TVET Institutions and the World of Work in the Arab Region: Enhancing institutionalized partnerships

A regional workshop on PPP in the Arab world

In recent years, UNESCO has raised awareness of the significant challenges of youth employment in the Arab region and identified the potential of TVET in supporting sustainable and inclusive development. However, there exists a mismatch between the labour market needs and supply, which has rendered the system less efficient. In this regard, the organization recommends enhancing and strengthening partnerships between TVET institutions and the private sector in order to bridge the gap between supply and demand and to ensure a matching between the education system and the skills needed in the labor market.

Against this backdrop, and in the framework of UNESCO’s Strategy for TVET for 2016-2021 which stresses the need to foster an equitable, inclusive and sustainable society of active citizens, in line with SDG no. 4 and 8, addressing lifelong learning, life skills and 21st century skills, UNESCO Beirut organized on 23-24 September 2019 a regional workshop on “Enhancing Institutionalized Partnerships between TVET Institutions and the World of Work in the Arab Region”.

The two-day workshop, which was attended by high-level representatives of the public and private sectors from 14 Arab states, aimed to examine the state of public private partnerships (PPP) between TVET institutions and the private sector (PS) and the potential of expanding the provision of TVET and enhancing its quality and relevance, as well as to identify current national reform efforts, and explore areas for development of institutionalized partnerships between TVET institutions and the world of work throughout of the Arab region. Representatives of international organizations, other UN agencies, and partners also took part in the event, including: UNICEF, FAO, UNRWA, GIZ, European Training Foundation (ETF), Swiss Business Council-Lebanon (SBC-Lebanon), Association of Lebanese Industrialists, and Federation of Egyptian industries.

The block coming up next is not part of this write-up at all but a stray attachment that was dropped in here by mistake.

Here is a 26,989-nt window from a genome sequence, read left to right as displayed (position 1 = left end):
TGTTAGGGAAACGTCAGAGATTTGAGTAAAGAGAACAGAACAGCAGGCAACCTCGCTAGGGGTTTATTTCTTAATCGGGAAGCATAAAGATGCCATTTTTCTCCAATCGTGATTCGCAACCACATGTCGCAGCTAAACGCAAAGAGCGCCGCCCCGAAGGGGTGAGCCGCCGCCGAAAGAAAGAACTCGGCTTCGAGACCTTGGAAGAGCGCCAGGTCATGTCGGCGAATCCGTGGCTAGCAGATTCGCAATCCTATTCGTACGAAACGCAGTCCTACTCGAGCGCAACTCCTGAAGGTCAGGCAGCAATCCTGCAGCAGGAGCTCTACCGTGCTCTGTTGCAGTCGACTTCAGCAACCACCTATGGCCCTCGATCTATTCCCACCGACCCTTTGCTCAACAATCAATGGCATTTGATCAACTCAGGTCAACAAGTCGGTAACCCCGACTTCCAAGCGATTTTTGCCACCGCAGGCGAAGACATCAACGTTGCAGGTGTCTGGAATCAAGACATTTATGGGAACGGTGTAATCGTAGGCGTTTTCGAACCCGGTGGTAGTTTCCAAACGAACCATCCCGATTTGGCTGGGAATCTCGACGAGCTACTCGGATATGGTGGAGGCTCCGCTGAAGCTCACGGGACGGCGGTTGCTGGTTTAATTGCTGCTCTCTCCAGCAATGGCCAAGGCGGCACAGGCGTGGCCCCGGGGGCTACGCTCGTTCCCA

In the opening session, UNESCO Beirut Director, Dr Hamed al Hamami, represented by Officer in Charge Dr Seiko Sugita, highlighted the importance of establishing a dialogue between the public and private sector in the Arab world in order to explore areas of cooperation and support employment. Al Hamami said: “Our meeting aims specifically to examine the state of public private partnerships (PPP) between TVET institutions and the private sector (PS) and the potential of expanding the provision of TVET and enhancing its quality and relevance. The results of the studies, report and workshop findings and recommendations will assist UNESCO and partners in planning their TVET programmes and strategies in the Arab region and in aligning them with the goals of the 2030 Agenda for Sustainable Development.  They will also assist TVET policy makers in the development and management of quality and relevant TVET programmes; build partnerships for stronger and more coherent interventions at a regional and national level, particularly between the public and the private sector; strengthen public private partnerships between TVET institutions and the world of work, contributing to enhancing the quality and relevance of TVET programme, and thus resulting in reducing the gap between supply and demand and enhance youth employment”.